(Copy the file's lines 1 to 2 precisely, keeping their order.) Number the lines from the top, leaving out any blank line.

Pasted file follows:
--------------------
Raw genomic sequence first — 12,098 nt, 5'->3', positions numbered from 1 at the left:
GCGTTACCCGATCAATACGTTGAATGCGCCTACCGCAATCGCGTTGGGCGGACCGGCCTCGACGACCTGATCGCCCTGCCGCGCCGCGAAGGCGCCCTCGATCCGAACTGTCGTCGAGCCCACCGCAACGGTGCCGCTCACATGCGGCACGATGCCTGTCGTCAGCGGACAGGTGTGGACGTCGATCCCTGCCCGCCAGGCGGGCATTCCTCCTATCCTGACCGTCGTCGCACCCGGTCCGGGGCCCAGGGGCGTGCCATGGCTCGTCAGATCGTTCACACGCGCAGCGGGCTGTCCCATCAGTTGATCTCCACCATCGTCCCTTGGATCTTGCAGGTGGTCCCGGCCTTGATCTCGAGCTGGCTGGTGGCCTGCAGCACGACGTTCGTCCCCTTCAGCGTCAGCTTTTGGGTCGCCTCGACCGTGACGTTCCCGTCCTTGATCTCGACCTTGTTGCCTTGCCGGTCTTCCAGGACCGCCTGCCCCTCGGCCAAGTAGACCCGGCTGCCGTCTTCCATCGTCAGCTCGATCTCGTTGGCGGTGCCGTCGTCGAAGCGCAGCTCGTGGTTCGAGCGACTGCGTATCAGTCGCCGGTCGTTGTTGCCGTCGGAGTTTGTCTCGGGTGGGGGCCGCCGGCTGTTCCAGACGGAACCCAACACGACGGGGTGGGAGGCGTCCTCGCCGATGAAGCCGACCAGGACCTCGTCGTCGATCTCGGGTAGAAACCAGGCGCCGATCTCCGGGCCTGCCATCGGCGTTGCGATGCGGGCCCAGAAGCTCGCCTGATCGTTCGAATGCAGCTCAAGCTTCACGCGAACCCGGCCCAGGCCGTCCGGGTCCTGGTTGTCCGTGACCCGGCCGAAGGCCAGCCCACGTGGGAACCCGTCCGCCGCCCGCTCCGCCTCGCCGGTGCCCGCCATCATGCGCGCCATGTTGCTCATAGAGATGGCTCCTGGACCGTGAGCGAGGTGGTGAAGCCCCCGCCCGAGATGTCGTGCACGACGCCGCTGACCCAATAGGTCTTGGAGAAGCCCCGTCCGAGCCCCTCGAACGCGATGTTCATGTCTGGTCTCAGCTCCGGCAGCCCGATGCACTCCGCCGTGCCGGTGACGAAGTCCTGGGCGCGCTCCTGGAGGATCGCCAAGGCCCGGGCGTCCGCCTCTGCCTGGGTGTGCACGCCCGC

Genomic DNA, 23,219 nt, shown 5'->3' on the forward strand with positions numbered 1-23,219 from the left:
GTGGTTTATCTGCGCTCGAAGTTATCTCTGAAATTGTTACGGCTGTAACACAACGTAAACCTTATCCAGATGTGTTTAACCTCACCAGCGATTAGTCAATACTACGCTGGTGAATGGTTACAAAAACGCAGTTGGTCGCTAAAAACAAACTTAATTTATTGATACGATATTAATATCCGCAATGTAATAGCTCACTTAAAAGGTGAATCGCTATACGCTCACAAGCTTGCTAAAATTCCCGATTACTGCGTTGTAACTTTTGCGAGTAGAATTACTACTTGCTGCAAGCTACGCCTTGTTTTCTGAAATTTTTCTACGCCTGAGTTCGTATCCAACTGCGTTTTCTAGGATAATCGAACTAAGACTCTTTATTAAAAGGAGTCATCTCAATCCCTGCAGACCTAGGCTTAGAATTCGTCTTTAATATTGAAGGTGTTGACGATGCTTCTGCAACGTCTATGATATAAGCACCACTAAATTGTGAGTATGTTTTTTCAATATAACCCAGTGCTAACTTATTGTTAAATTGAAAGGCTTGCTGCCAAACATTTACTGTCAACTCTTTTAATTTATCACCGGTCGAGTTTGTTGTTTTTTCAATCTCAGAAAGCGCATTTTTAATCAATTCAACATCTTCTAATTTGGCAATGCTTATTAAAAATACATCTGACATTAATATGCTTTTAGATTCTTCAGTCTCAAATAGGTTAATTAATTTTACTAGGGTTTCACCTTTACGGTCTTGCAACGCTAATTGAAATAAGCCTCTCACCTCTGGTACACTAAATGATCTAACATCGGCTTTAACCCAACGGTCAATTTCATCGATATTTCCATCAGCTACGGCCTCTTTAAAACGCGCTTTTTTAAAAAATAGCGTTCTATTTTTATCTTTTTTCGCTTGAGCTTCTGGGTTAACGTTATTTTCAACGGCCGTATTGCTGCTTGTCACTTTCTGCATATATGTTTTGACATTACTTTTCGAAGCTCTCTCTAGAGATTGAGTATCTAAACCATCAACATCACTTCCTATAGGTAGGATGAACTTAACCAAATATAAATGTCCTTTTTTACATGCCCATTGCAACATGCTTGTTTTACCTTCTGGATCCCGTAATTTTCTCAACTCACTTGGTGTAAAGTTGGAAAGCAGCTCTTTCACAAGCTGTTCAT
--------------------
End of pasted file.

Raw genomic sequence first — 12,098 nt, 5'->3', positions numbered from 1 at the left:
GCGTTACCCGATCAATACGTTGAATGCGCCTACCGCAATCGCGTTGGGCGGACCGGCCTCGACGACCTGATCGCCCTGCCGCGCCGCGAAGGCGCCCTCGATCCGAACTGTCGTCGAGCCCACCGCAACGGTGCCGCTCACATGCGGCACGATGCCTGTCGTCAGCGGACAGGTGTGGACGTCGATCCCTGCCCGCCAGGCGGGCATTCCTCCTATCCTGACCGTCGTCGCACCCGGTCCGGGGCCCAGGGGCGTGCCATGGCTCGTCAGATCGTTCACACGCGCAGCGGGCTGTCCCATCAGTTGATCTCCACCATCGTCCCTTGGATCTTGCAGGTGGTCCCGGCCTTGATCTCGAGCTGGCTGGTGGCCTGCAGCACGACGTTCGTCCCCTTCAGCGTCAGCTTTTGGGTCGCCTCGACCGTGACGTTCCCGTCCTTGATCTCGACCTTGTTGCCTTGCCGGTCTTCCAGGACCGCCTGCCCCTCGGCCAAGTAGACCCGGCTGCCGTCTTCCATCGTCAGCTCGATCTCGTTGGCGGTGCCGTCGTCGAAGCGCAGCTCGTGGTTCGAGCGACTGCGTATCAGTCGCCGGTCGTTGTTGCCGTCGGAGTTTGTCTCGGGTGGGGGCCGCCGGCTGTTCCAGACGGAACCCAACACGACGGGGTGGGAGGCGTCCTCGCCGATGAAGCCGACCAGGACCTCGTCGTCGATCTCGGGTAGAAACCAGGCGCCGATCTCCGGGCCTGCCATCGGCGTTGCGATGCGGGCCCAGAAGCTCGCCTGATCGTTCGAATGCAGCTCAAGCTTCACGCGAACCCGGCCCAGGCCGTCCGGGTCCTGGTTGTCCGTGACCCGGCCGAAGGCCAGCCCACGTGGGAACCCGTCCGCCGCCCGCTCCGCCTCGCCGGTGCCCGCCATCATGCGCGCCATGTTGCTCATAGAGATGGCTCCTGGACCGTGAGCGAGGTGGTGAAGCCCCCGCCCGAGATGTCGTGCACGACGCCGCTGACCCAATAGGTCTTGGAGAAGCCCCGTCCGAGCCCCTCGAACGCGATGTTCATGTCTGGTCTCAGCTCCGGCAGCCCGATGCACTCCGCCGTGCCGGTGACGAAGTCCTGGGCGCGCTCCTGGAGGATCGCCAAGGCCCGGGCGTCCGCCTCTGCCTGGGTGTGCACGCCCGC